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When Hollywood Actress Mae West Was Arrested And Imprisoned For Obscenity

Updated: Oct 17, 2023


Born in 1893, Mary Jane "Mae" West started to perform in local theatre groups when she was just seven.


By the age of 14 she was part of a vaudeville tour that performed across the country. Vaudeville was a popular theatrical show with several entertainers performing songs, dances and jokes.


She first trod the boards of Broadway in New York when she was 18 and for the next fifteen years she sang and danced in both Broadway and vaudeville shows.


As well as performing she turned to writing and in 1926 began to write, produce, and star in her own plays on Broadway. In the first of these, "Sex" (1926), her performance as a prostitute created a sensation. It ran for several weeks before the guardians of morality in New York put a stop to it.

Garish posters proclaiming "Sex with Mae West" caused outrage among key religious and political figures as well as many members of the public. After several complaints she was arrested and the police closed the show.


She went on to write and star in another show, The Pleasure Man, that dealt with homosexuality, but which ran for only one performance before West was again arrested for obscenity. This time a jury could not agree on her guilt.


Another play, The Constant Sinner, was shut down after just two performances by the District Attorney.


Other Mae West plays were panned by critics but did well at the box office, drawing the attention of Hollywood executives. Despite being 38 years old – an age when most actresses start to wind down their careers – she was offered a contract by Paramount worth $5,000 a week, equivalent to about $80,000 today.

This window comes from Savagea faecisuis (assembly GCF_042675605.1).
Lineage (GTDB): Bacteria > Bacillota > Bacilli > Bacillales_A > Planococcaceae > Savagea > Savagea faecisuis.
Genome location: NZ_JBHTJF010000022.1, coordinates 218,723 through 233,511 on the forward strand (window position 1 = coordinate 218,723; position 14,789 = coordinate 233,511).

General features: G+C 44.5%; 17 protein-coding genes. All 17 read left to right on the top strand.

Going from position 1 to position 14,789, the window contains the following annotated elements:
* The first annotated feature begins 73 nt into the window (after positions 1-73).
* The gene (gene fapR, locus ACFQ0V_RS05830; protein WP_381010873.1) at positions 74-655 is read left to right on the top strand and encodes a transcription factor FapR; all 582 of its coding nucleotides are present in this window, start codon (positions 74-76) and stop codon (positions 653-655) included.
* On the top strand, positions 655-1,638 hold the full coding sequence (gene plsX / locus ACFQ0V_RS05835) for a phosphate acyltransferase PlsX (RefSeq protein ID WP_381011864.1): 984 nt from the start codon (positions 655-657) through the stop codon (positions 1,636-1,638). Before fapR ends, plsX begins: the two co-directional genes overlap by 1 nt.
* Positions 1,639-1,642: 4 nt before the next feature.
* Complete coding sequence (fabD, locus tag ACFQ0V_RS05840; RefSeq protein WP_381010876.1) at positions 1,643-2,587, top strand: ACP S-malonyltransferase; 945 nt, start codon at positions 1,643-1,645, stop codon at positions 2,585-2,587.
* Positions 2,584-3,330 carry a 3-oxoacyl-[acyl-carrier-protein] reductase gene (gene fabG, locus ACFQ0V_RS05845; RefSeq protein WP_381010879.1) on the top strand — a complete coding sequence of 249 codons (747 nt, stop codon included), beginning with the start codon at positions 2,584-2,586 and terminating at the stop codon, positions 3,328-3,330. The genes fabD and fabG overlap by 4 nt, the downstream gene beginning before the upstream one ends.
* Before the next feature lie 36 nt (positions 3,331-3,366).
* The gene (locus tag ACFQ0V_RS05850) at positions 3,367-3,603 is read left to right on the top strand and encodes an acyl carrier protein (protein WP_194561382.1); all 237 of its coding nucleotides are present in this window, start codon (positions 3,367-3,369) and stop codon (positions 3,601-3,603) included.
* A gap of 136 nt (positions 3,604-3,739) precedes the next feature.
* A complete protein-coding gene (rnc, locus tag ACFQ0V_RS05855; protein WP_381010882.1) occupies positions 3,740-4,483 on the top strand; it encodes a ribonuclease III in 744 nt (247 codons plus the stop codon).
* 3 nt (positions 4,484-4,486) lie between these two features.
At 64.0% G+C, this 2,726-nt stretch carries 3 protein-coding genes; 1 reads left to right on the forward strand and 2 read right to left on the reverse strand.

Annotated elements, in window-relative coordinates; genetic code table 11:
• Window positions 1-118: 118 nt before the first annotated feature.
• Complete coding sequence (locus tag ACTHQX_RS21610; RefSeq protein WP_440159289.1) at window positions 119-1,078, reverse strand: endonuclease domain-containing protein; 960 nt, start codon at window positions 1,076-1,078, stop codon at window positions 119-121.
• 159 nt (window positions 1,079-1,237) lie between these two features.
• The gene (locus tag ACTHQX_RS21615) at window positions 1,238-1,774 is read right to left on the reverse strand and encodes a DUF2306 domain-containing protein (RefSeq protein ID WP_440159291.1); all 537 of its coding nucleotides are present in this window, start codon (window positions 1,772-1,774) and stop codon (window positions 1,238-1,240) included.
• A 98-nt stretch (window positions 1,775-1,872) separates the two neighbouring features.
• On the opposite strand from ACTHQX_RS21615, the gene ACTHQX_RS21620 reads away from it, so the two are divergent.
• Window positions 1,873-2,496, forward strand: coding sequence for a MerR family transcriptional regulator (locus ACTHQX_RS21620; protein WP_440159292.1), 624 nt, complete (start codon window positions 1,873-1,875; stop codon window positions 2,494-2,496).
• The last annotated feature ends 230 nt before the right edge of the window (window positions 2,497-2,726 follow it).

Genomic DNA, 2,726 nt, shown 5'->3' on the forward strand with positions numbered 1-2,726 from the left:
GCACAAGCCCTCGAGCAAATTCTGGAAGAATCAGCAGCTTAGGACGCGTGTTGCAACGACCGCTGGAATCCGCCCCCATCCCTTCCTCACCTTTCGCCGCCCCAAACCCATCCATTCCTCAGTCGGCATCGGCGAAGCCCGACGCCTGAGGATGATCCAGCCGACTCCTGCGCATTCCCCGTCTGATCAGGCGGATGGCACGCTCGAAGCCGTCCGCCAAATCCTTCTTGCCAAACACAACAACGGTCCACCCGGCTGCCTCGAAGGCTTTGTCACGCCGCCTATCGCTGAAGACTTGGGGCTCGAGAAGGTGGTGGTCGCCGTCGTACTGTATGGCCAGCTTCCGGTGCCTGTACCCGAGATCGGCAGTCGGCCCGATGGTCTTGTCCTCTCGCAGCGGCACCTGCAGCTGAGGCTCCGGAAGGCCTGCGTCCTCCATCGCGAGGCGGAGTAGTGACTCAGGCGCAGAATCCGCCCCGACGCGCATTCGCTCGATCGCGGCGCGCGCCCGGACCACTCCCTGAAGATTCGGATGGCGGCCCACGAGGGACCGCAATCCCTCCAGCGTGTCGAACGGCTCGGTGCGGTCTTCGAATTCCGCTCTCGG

Crucially for West, it was agreed that she could re-write lines in the films, which would allow her to set the tone for her persona. So in her first movie, Night After Night, a hat-check girl says to her: “Goodness, what beautiful diamonds.” To which West replies: “Goodness had nothing to do with it, dearie.”

A pair of "trick" platform shoes worn by West in films to make her look taller, which also contributed to her unique walk

The slightly changed line, "Come up and see me some time," forever associated with Mae West, emerged from a 1933 film called She Done Him Wrong in which she starred opposite a young Cary Grant in his first movie.


She is in love with Captain Cummings, played by Grant, and says to him: "You know, I always did like a man in a uniform. That one fits you grand. Why don't you come up some time and see me."


Nominated for a Best Picture Academy Award, the film was a box-office triumph and was said to have saved Paramount from bankruptcy. It grossed over $2 million, the equivalent of $140 million today.


Mae West's blunt sexuality made her both famous and notorious and despite her advancing age she quickly built a reputation as a daring sex symbol. Such was her success that within three years it was claimed she was the second highest paid person in the United States behind only newspaper tycoon William Randolph Hearst.


When in 1967 The Beatles asked permission to use a picture of West on the Sgt. Pepper's Lonely Hearts Club Band album cover, the actress joked: "What would I be doing in a lonely hearts club?” But she agreed to the request.


Certainly, she was not short of money. When the management at her apartment building discriminated against William Jones, her African-American boxer boyfriend and barred his entry, West solved the problem simply by buying the building.


In August 1980, she was unable to speak after a fall. Tests revealed that she had suffered a stroke and Mae West died on November 22 that year. She was 87.


 


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